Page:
Apparently set one generation after the conclusion of her Rune Blade Trilogy, Ann Marston's Cloudbearer's Shadow revisits the Celt-like world of the Isle of Celi. It is the story of Gareth, a young man raised in exile who sets out on a quest to save his father. It is solid fantasy fare, this tale of a young man's coming of age, wherein he discovers his powers, finds his love, heals his family breach, and stumbles into a heroic destiny. At the same time, he sets in motion the destined events which will presumably lead to his people retaking their island from evil conquerors.
Cloudbearer's Shadow is awash with backstory from the Rune Blade Trilogy. The story begins with the horrific events of Gareth's early childhood, recounting how his father, the Prince of Skai, fought a battle against the evil Maedun invaders. He lost both his magical rune blade and the life of his warrior-maiden companion. Upon discharging his duty and returning home to his palace, the Prince found most of his people, including his wife and daughter, slaughtered by the Maedun. He was forced to take the survivors, which included his two young sons, into exile in the face of this defeat.
As if these events weren't dark enough, when Gareth's older brother died in exile, Gareth became convinced that he'd lost his devastated father's love. After all, how can the unmagical Gareth ever hope to adequately replace his talented brother as heir? He doesn't have any magical abilities, he doesn't have a warrior-maiden obviously meant to be magically bound to him (as had been the case with his brother), and his family no longer possessed their rune blade.
Now grown to a young man, Gareth learns that his estranged father is gravely ill and in need of a healer. With his unresolved feelings for his father spurring him on, Gareth rushes headlong into a journey to his former homeland, the now-conquered Isle of Celi. He not only wants to find a healer, he also needs to recover the magical rune blade, Bane. This willful sword has been haunting Gareth's dreams forever and now insists on being recovered for its true owner, the Prince of Skai.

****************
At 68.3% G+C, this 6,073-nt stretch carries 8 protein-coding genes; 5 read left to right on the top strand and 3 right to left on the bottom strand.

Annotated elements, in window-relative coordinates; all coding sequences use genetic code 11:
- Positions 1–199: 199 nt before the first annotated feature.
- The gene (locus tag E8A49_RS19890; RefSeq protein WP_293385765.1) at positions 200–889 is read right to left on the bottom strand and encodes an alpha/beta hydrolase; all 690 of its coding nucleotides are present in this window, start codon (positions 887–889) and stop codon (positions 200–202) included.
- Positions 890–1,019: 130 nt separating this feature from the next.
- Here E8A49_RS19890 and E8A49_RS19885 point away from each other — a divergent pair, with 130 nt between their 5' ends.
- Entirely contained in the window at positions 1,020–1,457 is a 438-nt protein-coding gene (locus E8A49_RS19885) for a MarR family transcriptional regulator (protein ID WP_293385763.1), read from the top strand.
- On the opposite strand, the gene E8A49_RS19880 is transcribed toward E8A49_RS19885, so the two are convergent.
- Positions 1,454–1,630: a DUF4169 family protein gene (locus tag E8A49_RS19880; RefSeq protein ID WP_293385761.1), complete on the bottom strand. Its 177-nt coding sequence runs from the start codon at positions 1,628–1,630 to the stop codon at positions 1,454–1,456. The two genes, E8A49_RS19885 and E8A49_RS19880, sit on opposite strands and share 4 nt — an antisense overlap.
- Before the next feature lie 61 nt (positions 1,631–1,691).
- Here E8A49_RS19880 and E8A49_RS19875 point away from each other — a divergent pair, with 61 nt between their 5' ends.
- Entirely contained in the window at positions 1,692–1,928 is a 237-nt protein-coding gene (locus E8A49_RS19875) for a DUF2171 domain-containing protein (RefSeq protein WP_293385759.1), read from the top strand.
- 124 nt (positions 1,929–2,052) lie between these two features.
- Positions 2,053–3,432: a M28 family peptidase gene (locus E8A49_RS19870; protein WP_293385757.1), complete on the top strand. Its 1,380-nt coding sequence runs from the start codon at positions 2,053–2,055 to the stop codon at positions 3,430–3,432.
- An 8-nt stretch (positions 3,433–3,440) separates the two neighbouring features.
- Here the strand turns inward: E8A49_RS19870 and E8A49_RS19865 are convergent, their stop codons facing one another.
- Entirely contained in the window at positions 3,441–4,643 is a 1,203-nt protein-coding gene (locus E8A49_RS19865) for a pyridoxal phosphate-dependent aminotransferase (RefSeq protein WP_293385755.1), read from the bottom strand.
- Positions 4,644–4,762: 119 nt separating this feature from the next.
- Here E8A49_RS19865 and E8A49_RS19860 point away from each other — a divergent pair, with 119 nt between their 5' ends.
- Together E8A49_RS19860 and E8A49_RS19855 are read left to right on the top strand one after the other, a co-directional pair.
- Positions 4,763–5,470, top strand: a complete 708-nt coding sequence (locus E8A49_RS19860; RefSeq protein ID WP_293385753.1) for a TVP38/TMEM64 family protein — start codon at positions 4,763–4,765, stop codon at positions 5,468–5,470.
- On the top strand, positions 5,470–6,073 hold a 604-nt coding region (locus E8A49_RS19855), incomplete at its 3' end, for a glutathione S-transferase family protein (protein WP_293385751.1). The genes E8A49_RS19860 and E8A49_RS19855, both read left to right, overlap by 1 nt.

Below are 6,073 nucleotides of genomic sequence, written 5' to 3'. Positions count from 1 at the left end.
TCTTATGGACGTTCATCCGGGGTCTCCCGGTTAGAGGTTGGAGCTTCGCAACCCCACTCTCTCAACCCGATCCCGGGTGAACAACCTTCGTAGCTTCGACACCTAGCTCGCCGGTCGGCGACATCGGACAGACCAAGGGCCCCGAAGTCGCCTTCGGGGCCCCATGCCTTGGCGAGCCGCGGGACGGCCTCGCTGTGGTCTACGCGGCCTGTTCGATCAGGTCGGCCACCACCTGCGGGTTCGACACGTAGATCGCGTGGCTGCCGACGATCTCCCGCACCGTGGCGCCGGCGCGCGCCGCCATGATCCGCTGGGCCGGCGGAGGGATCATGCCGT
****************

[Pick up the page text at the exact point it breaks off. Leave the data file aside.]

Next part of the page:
Gareth soon meets two companions in his quest, a mysterious harper and his warrior sister. Of course, since seeking heroes like Gareth don't just run into any average person, Lowra and Davigan are both much more than they first appear. Both become key players in his life when their quest for their captured brother becomes entwined with Gareth's own. In order to fulfill their goals, Gareth, Lowra, and Davigan brave the danger of facing an enemy powered by a potent blood sorcery. They've begun a process which will presumably lead to the prophecy that the Maedun fear so desperately, that one day every Maedun sorcerer will we wiped out by a powerful enchanter aiding a King of Celi.
Though Cloudbearer's Shadow is the beginning of a new trilogy, it reads like a book in the middle. Set in the same world as The Rune Blade Trilogy, Marston provides copious amounts of background from the previous works so that a newcomer won't be lost. But Cloudbearer's Shadow is also very much the set-up to the fulfillment of a larger destiny in following books. With so many of the dramatic events having already happened or foreshadowed for the future, this story lost a bit of punch.
Cloudbearer's Shadow is a solid fantasy lacking outstanding originality or depth in plot. For example, there are Maedun sorcerers who are all evil practitioners of blood sorcery and the Celi who are the good magic-wielders of the uncorrupted Tyadda magic. There are willful magic swords with only one rightful owner and there is a hero who seems able to practically invent any magic as greater and greater needs arise. Despite these oft-seen plot elements, Cloudbearer's Shadow features some nice characterization in the likable young protagonists braving danger for the sake of their loved ones. Overall, Marston leaves the reader in some suspense and anticipation as to how the players already introduced will fit into the larger story of the fate of the Isle of Celi.